Next, the participants were shown commercial pre-mixed planters and asked to select their most preferred and least preferred mix. Here, more than any one colour, contrast was found to drive preference for pre-mixed planters. Contrast can be achieved by a large difference between the colours and textures of a planter. Texture, in the context of this study, was defined as the degree to which plants have distinctly different shapes and architecture. Texture and colour contrast can be enhanced by the vibrancy of each colour, the number of “thrillers” per planter, and creating patches of single colours within the planter as opposed to plants of different colours intermingled throughout. Mixed planters with a high degree of contrast were found to be the most preferred, while mixed planters with the least amount of contrast were the least preferred. The mixed colour planter, which was the most preferred, had distinct areas of vibrant red, yellow and purple flowers, while the least preferred planter had muted yellow and white flowers which were intermingled throughout. The top performing planters also had a higher ratio of larger flowers that could be considered “thrillers” to smaller flowers which could be considered “fillers”. It is interesting to note that red flowers were present in the most preferred planter.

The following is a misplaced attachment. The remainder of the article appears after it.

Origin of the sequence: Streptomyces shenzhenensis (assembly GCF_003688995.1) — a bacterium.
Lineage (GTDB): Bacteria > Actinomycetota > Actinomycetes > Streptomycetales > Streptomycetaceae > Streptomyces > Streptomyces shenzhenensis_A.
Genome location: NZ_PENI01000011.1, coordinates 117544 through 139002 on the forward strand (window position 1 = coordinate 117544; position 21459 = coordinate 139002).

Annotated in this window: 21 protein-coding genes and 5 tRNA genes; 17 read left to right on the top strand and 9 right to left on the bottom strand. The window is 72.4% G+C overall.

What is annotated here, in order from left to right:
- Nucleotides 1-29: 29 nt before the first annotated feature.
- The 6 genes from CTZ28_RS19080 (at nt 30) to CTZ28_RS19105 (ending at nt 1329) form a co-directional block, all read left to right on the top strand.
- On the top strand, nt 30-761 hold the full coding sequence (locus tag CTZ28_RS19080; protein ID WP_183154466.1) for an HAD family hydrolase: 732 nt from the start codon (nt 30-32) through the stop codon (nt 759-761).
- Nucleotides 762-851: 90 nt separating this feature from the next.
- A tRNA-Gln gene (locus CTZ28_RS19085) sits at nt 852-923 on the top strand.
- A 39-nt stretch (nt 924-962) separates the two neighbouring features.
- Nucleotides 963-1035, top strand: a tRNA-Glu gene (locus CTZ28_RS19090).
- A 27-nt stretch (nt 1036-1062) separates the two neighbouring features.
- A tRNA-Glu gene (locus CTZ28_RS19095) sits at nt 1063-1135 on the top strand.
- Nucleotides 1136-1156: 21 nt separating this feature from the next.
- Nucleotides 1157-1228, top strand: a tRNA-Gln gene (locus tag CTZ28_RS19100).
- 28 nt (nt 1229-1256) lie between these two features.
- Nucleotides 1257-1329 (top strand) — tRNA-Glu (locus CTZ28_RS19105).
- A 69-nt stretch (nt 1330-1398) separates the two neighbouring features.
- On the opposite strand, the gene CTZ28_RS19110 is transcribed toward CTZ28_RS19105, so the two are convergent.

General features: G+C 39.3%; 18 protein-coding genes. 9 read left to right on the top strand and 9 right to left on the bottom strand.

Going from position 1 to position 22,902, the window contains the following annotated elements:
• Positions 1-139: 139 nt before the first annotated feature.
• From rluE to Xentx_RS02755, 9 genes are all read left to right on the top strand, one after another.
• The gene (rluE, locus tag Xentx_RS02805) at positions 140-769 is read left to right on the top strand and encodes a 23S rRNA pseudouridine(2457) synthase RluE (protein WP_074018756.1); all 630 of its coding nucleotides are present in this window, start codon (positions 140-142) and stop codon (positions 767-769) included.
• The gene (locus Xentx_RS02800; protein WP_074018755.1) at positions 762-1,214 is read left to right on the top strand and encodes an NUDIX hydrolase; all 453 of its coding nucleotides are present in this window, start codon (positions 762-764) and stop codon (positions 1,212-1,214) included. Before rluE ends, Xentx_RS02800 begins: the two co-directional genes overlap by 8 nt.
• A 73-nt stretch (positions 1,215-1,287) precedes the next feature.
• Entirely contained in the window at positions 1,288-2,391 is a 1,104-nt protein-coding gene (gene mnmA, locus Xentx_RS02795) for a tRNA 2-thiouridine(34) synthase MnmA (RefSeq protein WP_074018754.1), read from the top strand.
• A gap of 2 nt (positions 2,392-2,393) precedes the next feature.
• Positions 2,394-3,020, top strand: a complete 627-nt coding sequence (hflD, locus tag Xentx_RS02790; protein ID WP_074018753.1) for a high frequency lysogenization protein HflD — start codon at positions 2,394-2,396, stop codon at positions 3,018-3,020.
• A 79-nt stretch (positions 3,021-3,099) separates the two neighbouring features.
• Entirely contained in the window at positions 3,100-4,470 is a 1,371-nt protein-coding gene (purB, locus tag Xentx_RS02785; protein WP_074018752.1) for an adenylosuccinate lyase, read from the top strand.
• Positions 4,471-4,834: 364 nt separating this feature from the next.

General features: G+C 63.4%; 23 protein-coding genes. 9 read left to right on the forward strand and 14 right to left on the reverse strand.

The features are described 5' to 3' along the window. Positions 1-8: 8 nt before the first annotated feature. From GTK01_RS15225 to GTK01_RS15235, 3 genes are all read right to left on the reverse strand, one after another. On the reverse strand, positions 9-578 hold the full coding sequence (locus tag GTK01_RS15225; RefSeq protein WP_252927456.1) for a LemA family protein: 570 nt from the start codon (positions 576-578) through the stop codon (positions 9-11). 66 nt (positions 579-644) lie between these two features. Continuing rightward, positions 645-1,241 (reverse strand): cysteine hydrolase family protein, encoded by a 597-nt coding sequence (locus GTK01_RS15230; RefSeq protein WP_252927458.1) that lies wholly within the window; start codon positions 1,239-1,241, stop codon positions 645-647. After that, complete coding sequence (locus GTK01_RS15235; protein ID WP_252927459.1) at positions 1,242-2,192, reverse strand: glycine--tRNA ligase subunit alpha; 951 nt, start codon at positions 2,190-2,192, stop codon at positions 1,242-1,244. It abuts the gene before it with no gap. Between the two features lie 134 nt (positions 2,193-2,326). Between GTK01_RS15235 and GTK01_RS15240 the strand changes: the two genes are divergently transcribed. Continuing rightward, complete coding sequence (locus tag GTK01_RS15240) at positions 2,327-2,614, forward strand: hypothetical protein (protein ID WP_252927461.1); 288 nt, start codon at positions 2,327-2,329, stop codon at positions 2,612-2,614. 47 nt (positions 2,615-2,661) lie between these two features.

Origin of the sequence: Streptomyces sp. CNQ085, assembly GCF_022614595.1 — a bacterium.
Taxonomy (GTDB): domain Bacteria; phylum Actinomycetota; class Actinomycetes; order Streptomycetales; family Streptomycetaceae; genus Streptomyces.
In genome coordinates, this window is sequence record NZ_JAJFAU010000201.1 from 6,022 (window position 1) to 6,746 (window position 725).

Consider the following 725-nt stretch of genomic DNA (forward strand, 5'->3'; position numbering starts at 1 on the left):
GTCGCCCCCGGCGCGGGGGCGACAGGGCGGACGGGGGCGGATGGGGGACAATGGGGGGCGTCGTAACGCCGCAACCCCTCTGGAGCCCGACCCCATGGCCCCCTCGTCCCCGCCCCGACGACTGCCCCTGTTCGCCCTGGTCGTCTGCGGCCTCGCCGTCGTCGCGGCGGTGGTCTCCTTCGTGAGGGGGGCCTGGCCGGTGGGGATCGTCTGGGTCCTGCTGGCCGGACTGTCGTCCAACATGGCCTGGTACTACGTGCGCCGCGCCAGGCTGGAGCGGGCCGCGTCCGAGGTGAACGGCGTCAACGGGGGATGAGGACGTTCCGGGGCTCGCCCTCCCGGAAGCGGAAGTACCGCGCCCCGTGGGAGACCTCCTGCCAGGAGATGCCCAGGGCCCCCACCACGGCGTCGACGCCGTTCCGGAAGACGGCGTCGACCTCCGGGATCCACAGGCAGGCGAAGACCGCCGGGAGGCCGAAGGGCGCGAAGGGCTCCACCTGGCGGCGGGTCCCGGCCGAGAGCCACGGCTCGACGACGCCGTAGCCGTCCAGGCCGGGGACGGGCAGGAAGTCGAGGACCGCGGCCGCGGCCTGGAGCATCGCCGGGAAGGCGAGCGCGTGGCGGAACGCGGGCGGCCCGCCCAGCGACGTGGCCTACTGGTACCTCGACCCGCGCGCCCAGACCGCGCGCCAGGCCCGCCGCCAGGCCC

Although the general trend favoured high contrast planters, there was one exception. One of the most preferred planters had very little contrast in terms of both texture and colour. The planter in question consisted of pastel yellow, orange and pink flowers, all of the same variety. This very low amount of contrast gave the planter what many consumers described as a “soft” look. To investigate whether an interaction between colour and texture exists, a follow-up study is planned for the summer of 2018. The basis of this study will be to determine whether high colour contrast planters must also have a high level of texture contrast to be acceptable to consumers, as well as whether planters with low colour contrast can be equally as acceptable as long as they have a low level of texture contrast.

Based on the results of the current study it’s recommended that pre-mixed planters contain a high level of contrast in colour and texture. Contrast is enhanced by:

  • Vibrantly coloured foliage and flowers
  • Distinct areas of different colour within a planter
  • High proportion of “thrillers” per planter

This research was funded in part by the OMAFRA-University of Guelph Partnership Program.

Amy Jenkins, MSc. is a research technician, Dr. Alexandra Grygorczyk is a research scientist and Dr. Amy Bowen is the research director of Consumer Insights at Vineland Research and Innovation Centre. Rodger Tschanz is the ornamental trial garden manager at the University of Guelph.